In nonrelativistic physics, the velocity of an object is a three dimensional vector whose components give the object’s speed in each of three directions (the directions depend on the coordinate system).
The path of a particle moving in ordinary threedimensional Euclidean space can be described using three functions of time t, one for x, one for y and one for z. The three fuctions x=f(t), y=f(t), z=f(t) are called parametric equationsand give a vector whose components represent the object's spatial velocity in the three x,y,z directions.
The spatial velocity of the particle is a tangent vector to the path and can be written as:
Fourvector Definition

Fourvector
In special relativity, a fourvector A is a vector with a "timelike" component and three "spacelike" components, and can be written in various equivalent notation^{[1]}
More precisely, a point in Minkowski space is a time and spatial position, called an Event, or sometimes the position fourvector or fourposition or 4position, described in some reference frame by a set of four coordinates:
where r is the threedimensional space position vector. If r is a function of coordinate time t in the same frame, i.e. r = r(t), this corresponds to a sequence of events as t varies. Also the definition x^{0} = ct ensures that all the coordinates have the same units (of distance). These coordinates are the components of the position fourvector for the event.
Generally speaking mathematically, one can define a 4vector a to be anything one wants, however for special relativity between one Inertial Frame of Reference and another, our 4vectors are only those which transform from one inertial frame of reference to another by Lorentz transformations.
Fourvelocity vector
The vector that represents the relativistic counterpart of velocity, which is a threedimensional vector in space, is a fourvector and is called the Fourvelocity vector.
As we have seen in Proper time, a clock fastened to a particle moving along a worldline in fourdimensionnal spacetime will measure the particle's proper time τ and therefore it makes sense to use τ as the parameter along the path. The fourvelocity of a particle is then defined as the rate of change of its fourposition with respect to proper time, and is also the tangent vector to the particle's world line
To determine the components of the fourvelocity vector, we recall that a process that takes a proper time ΔΤ in its own rest frame has a longer duration Δt measured by another observer moving relative to the rest frame, i.e
Δτ = (Δt / γ)
Taking the derivative with respect to propert time, we can then rewrite that:
We can use the chain rule to find the spatial components of U^{μ} for μ = i = 1,2,3:
But dx^{i}/dt is the particle's ordinary spatial velocity v = dx^{1}/dt, dx^{2/}dt, dx^{3}/dt = v_{x }, v_{y}, v_{z }so that finally the particle's fourvelocity is finally given by:
[1] We have already come across this index notation in our article The Lorentz transformations Part IV  Lorentz transformation matrix (tab index notation).
Lorentz transformation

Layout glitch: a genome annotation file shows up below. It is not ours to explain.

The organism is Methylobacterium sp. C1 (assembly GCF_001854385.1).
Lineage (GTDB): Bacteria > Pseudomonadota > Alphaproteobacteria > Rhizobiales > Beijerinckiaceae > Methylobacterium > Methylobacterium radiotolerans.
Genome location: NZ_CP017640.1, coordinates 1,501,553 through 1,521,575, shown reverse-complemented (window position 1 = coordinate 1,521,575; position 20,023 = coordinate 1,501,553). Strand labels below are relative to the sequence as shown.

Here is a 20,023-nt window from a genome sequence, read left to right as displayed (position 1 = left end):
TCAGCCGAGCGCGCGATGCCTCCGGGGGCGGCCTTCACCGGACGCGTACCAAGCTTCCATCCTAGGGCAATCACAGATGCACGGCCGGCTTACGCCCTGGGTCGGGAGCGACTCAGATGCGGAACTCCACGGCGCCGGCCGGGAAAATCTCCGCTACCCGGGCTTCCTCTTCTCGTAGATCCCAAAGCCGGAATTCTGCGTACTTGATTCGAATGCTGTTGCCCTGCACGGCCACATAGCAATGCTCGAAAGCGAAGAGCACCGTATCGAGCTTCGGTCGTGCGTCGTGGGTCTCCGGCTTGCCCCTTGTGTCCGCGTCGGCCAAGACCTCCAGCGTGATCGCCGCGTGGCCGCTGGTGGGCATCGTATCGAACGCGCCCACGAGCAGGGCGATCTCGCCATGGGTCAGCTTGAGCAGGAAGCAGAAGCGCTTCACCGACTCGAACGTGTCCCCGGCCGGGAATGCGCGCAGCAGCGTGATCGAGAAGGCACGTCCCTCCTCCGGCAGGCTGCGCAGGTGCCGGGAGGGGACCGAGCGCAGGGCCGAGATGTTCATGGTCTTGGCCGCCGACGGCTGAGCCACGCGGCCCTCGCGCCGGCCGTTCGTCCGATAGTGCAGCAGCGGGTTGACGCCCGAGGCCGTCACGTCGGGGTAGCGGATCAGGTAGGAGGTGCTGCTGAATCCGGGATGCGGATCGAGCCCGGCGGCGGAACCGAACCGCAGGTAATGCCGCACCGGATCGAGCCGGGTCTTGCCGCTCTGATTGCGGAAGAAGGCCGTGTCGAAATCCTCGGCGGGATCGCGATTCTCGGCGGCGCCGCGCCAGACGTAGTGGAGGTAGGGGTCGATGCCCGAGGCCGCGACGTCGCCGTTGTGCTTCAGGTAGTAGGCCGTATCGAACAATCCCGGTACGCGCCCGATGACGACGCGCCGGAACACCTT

Lorentz transformation
To confirm that this four velocity vector is effectively a fourvector, we have to check that it transforms well under Lorentz transformation.
Let's consider a particule p which has fourvelocities U and U' respectively in referentials R and R'
If we assume that the referentials R and R' in standard configuration are animated by a relative velocity v_{r/r' }along the x axis caracterized by a Lorentz factor γ relative to each other, than the Lorentz transformation between the two fourvelocities can be written as:
If we consider the two first lines of the matrix product:
Now let's tackle the velocity transformation problem using the Lorentz transformation. If we have two events in spacetime there will be a difference between the corresponding time and spatial coordinates, the intervals Δt, Δx, Δy, Δz.
For example, if we had two events E_{1}=(t_{1},x_{1},y_{1},z_{1}) = (3,1,0,0) and E_{2}=(t_{2},x_{2},y_{2},z_{2}) = (5,4,0,0) then the time interval Δt = 53 = 2, and the spatial interval Δx = 4 1 =3.
We show easily that we get those transformation rules for intervals:
If we bring the two events on the x axis closer and closer together, eventually as Δx and Δt approach 0, the quantities Δx/Δt and Δx'/Δt' become the instantaneous velocities v_{x} and v'_{x} of an object moving through the two events E_{1} and E_{2} respectively in referentials R and R'.
We can then confirm that this expression of velocity transformation is strictly equivalent to the one we have found for the x component U_{1} of the four velocity vector U above.
Similarly, if we consider the components U_{2} and U'_{2} along the y and y' axis:
If we use again the Lorentz transformation rules we get:
which transfoms exactly as the four velocity U_{2} component does transform, as expected.
We have just shown that the four velocity vector is defined as a quantity which transforms according to the Lorentz transformation:
Scalar product

Scalar product
In special relativity the scalar product of two fourvectors A and B is defined by applying the Minkowski metric to the two four vectors, as follow:
One result of the above formula is that the squared norm of a nonzero vector in Minkowski space may be either positive, zero, or negative.
If A^{2}<0, the fourvector A^{μ} is said to be timelike; if A^{2}>0, A^{μ} is said to be spacelike; and if A^{2}=0, A^{μ} is said to be lightlike. The subset of Minkowski space consisting of all vectors whose squared norm is zero is known as the light cone.
As a direct consequence, the scalar product of the fourvelocity vector with itself, i.e. its squared norm is given by:
which is obviously an invariant in all the inertial referentials.
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